All patients presented with an upward gaze palsy, sometimes associated with other signs of oculomotor dysfunction. In seven cases the ocular signs remained isolated and resolved rapidly after shunt revision. In 21 cases the ocular signs were variably associated with other clinical manifestations such as pyramidal and extrapyramidal deficits, memory disturbances, mutism, or alterations in consciousness. Resolution of these symptoms after shunt revision was usually slow. In four cases a transient paradoxical aggravation was observed at the time of shunt revision. In 11 cases ventriculocisternostomy allowed resolution of the symptoms and withdrawal of the shunt.

Simultaneous supratentorial and infratentorial intracranial pressure recordings performed in seven of the patients showed a pressure gradient between the supratentorial and infratentorial compartments with a higher supratentorial pressure before shunt revision. Inversion of this pressure gradient was observed after shunt revision and resolution of the gradient was observed in one case after third ventriculostomy. In six recent cases, a focal midbrain hyperintensity was evidenced on T2-weighted magnetic resonance imaging sequences at the time of shunt malfunction. This rapidly resolved after the patient underwent third ventriculostomy.

It is probable that in obstructive hydrocephalus at the time of shunt malfunction, the development of a transtentorial pressure gradient could initially induce a functional impairment of the upper midbrain, inducing upward gaze palsy. The persistence of the gradient could lead to a global dysfunction of the upper midbrain.

Conclusions

Third ventriculostomy contributes to equalization of cerebrospinal fluid pressure across the tentorium by restoring free communication between the infratentorial and supratentorial compartments, resulting in resolution of the patient's clinical symptoms.

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Giovanni Miccoli, Domenico Cicala, Pietro Spennato, Alessia Imperato, Claudio Ruggiero, and Giuseppe Cinalli

BACKGROUND

Cavum trigeminale cephaloceles (CTCs) are characterized by a cystic appearance and extension of the posterolateral aspect of Meckel’s cave into the superomedial portion of the petrous apex. A possible mechanism is a transient or sustained increase of intracranial pressure transmitted to Meckel’s cave, leading to its secondary herniation, in the presence of predisposing local factors. The majority of CTCs are incidental findings. Among symptomatic cases, headache, trigeminal neuralgia, cerebrospinal fluid leak, vertigo, ataxia, facial numbness, hearing loss, diplopia, and other visual disturbances have been described.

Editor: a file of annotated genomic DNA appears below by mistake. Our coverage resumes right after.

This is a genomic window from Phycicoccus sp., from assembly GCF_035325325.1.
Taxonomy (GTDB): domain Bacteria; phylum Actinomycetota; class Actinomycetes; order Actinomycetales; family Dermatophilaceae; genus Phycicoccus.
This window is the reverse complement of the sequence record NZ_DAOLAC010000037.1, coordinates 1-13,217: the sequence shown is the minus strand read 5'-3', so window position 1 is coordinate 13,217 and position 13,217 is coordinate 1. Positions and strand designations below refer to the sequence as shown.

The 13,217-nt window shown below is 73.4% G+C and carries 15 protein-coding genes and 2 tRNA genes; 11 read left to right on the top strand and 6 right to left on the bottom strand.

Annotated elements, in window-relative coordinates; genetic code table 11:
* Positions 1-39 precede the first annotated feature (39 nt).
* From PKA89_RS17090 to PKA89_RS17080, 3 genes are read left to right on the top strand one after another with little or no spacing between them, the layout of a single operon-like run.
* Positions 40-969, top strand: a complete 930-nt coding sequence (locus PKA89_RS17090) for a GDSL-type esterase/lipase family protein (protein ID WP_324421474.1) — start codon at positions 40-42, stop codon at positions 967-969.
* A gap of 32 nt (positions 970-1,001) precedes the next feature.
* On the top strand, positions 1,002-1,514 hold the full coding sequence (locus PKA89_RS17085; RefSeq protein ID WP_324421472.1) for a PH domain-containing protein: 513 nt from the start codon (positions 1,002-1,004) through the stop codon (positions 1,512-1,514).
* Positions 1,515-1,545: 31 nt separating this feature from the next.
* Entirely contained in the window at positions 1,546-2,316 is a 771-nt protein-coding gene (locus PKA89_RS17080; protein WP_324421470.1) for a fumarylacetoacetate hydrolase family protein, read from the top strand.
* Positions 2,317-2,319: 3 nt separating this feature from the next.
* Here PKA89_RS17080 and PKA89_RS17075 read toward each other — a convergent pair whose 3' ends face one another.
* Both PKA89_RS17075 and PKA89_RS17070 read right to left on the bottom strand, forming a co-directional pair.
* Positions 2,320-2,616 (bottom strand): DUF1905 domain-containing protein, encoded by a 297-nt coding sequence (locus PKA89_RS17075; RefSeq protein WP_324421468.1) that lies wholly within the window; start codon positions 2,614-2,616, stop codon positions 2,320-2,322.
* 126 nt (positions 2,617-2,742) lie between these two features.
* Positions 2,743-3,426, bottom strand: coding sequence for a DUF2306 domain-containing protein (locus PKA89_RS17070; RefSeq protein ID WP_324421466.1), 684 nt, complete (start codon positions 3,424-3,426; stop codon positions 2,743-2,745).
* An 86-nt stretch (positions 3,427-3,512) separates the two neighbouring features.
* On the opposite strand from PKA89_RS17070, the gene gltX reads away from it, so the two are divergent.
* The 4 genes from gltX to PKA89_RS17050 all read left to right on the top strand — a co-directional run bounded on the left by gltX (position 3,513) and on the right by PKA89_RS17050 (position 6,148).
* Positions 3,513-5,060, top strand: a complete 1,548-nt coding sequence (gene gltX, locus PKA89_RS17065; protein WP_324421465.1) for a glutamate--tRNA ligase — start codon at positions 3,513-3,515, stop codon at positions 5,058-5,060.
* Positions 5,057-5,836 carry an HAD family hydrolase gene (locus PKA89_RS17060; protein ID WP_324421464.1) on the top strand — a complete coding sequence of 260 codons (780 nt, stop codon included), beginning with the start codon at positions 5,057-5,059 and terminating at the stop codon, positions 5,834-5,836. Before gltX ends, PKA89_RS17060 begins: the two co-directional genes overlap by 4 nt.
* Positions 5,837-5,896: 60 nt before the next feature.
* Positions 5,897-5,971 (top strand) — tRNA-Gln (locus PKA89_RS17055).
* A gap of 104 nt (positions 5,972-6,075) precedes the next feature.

OBSERVATIONS

The authors describe a case of an 18-month-old male patient referred to their hospital with drowsiness, vomiting, left cranial nerve VI palsy, and papilledema. Neuroradiological investigation revealed the presence of a CTC with a swollen aspect of the left pontine hemisection and indirect signs of intracranial hypertension. The patient was managed with implantation of a ventriculoperitoneal shunt.

LESSONS

CTCs are rare lesions that are difficult to recognize on neuroimaging, in which they can be mistaken for tumoral or inflammatory lesions. The most frequent asymptomatic forms should be considered as “leave-me-alone” lesions. In cases of intracranial hypertension, according to a supposed theory on the origin of CTCs, the authors recommend treating only the intracranial hypertension instead of performing more invasive surgical procedures, especially in pediatric patients.